The White House has continued to defend President Donald Trump from 16 allegations of sexual harassment and assault by pointing to his election as the final word on the matter. Diverging from the administration line on Sunday, Trump’s own ambassador to the United Nations said that the women who accuse the president of sexual misconduct “should be heard.”
"They should be heard, and they should be dealt with," Nikki Haley told CBS’ John Dickerson. "And I think we heard from them prior to the election. And I think any woman who has felt violated or felt mistreated in any way, they have every right to speak up."
White Press Secretary Sarah Sanders has denied all of the dozen-plus claims against Trump and said Thursday that "the people of this country addressed" the allegations when they elected him.
“I know that he was elected, but women should always feel comfortable coming forward. And we should all be willing to listen to them,” Haley responded on CBS’ “Face the Nation.”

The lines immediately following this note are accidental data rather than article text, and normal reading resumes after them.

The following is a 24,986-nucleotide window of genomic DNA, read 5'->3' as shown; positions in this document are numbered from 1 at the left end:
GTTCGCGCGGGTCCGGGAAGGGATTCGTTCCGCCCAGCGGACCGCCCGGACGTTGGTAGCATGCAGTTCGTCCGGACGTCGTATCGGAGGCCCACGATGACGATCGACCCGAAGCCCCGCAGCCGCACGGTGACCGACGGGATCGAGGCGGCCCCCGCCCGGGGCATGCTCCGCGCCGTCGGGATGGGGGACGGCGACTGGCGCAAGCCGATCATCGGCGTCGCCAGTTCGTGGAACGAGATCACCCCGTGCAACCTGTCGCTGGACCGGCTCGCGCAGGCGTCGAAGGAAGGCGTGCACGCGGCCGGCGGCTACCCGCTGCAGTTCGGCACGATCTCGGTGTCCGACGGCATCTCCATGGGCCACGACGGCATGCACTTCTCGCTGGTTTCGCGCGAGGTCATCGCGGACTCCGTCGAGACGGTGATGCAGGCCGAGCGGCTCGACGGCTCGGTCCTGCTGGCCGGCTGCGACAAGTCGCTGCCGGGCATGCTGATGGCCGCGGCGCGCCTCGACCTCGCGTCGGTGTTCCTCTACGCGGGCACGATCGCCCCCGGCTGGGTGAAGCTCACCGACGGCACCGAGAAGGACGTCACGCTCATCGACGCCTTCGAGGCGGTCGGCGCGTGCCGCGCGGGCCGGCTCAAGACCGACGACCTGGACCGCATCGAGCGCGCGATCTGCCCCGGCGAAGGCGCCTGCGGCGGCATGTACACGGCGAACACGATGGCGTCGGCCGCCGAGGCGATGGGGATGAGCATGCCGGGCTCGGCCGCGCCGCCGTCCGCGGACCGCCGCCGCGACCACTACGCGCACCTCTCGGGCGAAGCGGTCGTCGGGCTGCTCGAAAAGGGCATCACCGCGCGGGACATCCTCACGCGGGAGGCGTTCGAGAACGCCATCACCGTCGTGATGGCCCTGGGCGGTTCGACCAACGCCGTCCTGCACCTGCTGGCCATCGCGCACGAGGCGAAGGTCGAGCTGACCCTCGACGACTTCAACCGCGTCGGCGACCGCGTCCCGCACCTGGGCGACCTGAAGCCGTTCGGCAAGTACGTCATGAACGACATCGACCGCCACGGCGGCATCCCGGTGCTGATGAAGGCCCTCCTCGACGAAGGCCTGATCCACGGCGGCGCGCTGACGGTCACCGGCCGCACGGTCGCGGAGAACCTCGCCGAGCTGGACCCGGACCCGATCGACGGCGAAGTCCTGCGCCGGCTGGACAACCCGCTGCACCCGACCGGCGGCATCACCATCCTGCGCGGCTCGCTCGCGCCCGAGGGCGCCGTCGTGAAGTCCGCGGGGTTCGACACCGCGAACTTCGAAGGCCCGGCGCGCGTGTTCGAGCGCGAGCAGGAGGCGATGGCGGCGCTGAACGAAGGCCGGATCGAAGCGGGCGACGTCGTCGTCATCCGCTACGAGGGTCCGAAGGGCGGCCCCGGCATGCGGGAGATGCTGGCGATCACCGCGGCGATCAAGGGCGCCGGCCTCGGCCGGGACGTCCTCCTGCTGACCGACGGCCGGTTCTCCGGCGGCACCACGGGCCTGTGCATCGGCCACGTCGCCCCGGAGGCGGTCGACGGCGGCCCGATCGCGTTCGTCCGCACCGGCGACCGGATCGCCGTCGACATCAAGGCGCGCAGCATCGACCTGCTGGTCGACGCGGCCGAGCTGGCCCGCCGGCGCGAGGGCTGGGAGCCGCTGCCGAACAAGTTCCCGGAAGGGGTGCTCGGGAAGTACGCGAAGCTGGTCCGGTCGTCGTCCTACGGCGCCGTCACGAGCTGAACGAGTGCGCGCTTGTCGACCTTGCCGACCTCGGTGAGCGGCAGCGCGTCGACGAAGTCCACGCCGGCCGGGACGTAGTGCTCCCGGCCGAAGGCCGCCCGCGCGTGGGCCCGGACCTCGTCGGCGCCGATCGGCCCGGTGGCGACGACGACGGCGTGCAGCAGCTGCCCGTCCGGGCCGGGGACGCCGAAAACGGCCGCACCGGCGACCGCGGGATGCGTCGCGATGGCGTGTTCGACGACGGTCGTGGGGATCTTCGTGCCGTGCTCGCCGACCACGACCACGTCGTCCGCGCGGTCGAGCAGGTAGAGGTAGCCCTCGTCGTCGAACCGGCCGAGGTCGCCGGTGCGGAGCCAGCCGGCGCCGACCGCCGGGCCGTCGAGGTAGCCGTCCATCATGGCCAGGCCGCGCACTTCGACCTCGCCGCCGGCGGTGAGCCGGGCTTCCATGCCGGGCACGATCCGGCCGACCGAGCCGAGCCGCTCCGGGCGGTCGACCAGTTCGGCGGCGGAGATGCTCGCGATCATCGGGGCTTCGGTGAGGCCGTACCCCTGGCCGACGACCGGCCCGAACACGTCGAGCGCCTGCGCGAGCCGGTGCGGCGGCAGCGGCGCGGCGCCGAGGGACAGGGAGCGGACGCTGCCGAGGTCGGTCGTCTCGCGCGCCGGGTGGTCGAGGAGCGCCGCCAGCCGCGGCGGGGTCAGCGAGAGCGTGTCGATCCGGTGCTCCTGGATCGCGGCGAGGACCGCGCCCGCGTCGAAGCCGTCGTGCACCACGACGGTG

Haley, who was the first female governor of South Carolina, applauded women who have already come forward.
“I’m proud of their strength. I’m proud of their courage. And I think that the idea that this is happening, I think it will start to bring a conscience to the situation, not just in politics, but in, you know, we’ve seen in Hollywood and in every industry,” Haley said. “And I think the time has come.”
A wave of allegations of sexual harassment have brought down powerful politicians this week, including the resignations of Rep. John Conyers Jr., D-Mich., Rep. Trent Franks, R-Ariz., and Sen. Al Franken, D-Minn.
Last October, Trump said all his accusers would be sued after the presidential election. He’s recently dismissed the allegations as “totally fake news” and “made-up stuff.” Now one of his accusers, Summer Zervos, is pursuing a defamation lawsuit against him.